About Deb

My practical traveler’s thank you to hosts 2

As a guest in people’s homes, it’s a given that I bring food or a gift for my hosts. But for the longer-term visits, I typically try to contribute to the home in some way as a special thank you. Sometimes my host/hostess knows. Other times they have no idea unless they notice the difference later on.

Sometimes it’s just cleaning floor molding and cabinet doors. Once I recaulked a bathroom. Once I repaired a large hole in the wall…

The tub with the new silicon sealant.

Living the downsize: from 2 bedrooms to 65 liters

This time 4 years ago I lived a typical American life in a two-bedroom condo. It was home to my furniture, photos … two dressers full of clothes…. kitchen full of fine appliances…home office.

Now I’ve virtually been living out of a 65-liter backpack. If something fit into that backpack, I don’t take it with me.

Sometimes I miss my old stuff but If I still had it I would need to still have a place for it to — and I would not have had the freedom to be in whatever country I happened to be in at that moment.

The truth is, we really need very few physical items to be well-dressed, clean, well-groomed, and comfortable. And your perception or definition of “very few items” will even change as you live the downsize.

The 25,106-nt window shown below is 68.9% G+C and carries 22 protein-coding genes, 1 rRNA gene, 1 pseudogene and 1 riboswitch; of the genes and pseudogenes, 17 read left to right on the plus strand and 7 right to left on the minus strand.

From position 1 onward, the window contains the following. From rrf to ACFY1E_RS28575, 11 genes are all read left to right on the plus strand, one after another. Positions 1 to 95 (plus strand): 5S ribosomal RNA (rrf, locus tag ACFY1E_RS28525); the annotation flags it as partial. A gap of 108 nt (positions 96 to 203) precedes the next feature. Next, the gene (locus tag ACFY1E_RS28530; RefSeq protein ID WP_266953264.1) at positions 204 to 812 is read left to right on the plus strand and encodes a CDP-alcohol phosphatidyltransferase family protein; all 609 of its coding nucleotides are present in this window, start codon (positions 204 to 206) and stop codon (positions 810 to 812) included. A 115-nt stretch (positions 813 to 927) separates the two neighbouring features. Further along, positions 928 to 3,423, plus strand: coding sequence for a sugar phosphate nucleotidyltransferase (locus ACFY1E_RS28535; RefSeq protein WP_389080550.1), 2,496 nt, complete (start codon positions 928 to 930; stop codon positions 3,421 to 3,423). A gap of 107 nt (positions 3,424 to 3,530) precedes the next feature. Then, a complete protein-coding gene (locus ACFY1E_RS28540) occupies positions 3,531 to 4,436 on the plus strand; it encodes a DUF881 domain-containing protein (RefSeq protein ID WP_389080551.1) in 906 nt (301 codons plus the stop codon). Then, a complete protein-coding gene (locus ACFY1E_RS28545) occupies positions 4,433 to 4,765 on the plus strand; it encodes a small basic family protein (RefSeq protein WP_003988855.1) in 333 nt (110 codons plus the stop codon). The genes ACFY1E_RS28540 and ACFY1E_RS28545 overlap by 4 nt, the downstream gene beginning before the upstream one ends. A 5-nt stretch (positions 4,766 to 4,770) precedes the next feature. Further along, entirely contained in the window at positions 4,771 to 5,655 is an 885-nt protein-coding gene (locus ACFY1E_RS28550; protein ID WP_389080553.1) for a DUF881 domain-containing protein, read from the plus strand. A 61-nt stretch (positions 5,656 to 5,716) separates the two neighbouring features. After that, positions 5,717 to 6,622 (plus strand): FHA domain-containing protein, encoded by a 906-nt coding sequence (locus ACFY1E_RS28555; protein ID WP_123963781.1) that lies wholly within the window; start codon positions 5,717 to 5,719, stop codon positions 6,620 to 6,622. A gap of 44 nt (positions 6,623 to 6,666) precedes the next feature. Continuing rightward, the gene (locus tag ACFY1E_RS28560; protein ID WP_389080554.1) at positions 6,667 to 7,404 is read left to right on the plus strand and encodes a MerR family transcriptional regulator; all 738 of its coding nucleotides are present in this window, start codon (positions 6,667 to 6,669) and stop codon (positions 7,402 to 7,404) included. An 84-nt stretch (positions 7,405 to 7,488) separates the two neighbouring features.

Countries I have visited

Every so often someone asks me how many countries I have been to. I usually reply that it’s easier to name the places I have not been. So maps that let you list your visited countries or places come in handy.

How I came to be traveling now and for so long

What would you do if you’d hit or neared 50, had always wanted to travel the world, and didn’t even come close to having the resources to do so.

What if… for too many years, all of your work and earnings had gone into keeping a roof over your head without allowing you the luxury to go out from under the roof to enjoy your own town, city, state, country or planet?

That was me.

I love exploring new places, cultures, histories (well old histories, actually) — and I felt stuck. I’d loved what I’d accomplished in life, but I wasn’t living. I was existing. I wasn’t growing.

So I jumped on the next best event that came along — the loss of my rented home. Freedom!
Some say a wave of insanity — that I’d lost rational thought.
If I didn’t have to spend so much money on rent I could travel.
It costs less to rent a dorm room any place in the world than it did for me to rent my apartment for any given night! So the money I saved in rent would cover my travel costs.

Welcome to my life of travel.

Life before these travels

Once upon a time I was a successful young professional living and working in NYC. I loved my life and the perks of being in the media in NYC. But the world beckoned loudly, and even more so as I traveled Israel and then coming out of Egypt and upon my return to my homeland of NYC. So I left and traveled — for three years.

I independently traveled the world solo starting in the mid 80s when each traveler’s notebook of people we met was our own couch surfing site.

Then I settled down to a life as a world-renowned book/magazine/web author, instructor, and consultant in the field of Macintosh and Web. This was the comfortable home and life that I left to travel again.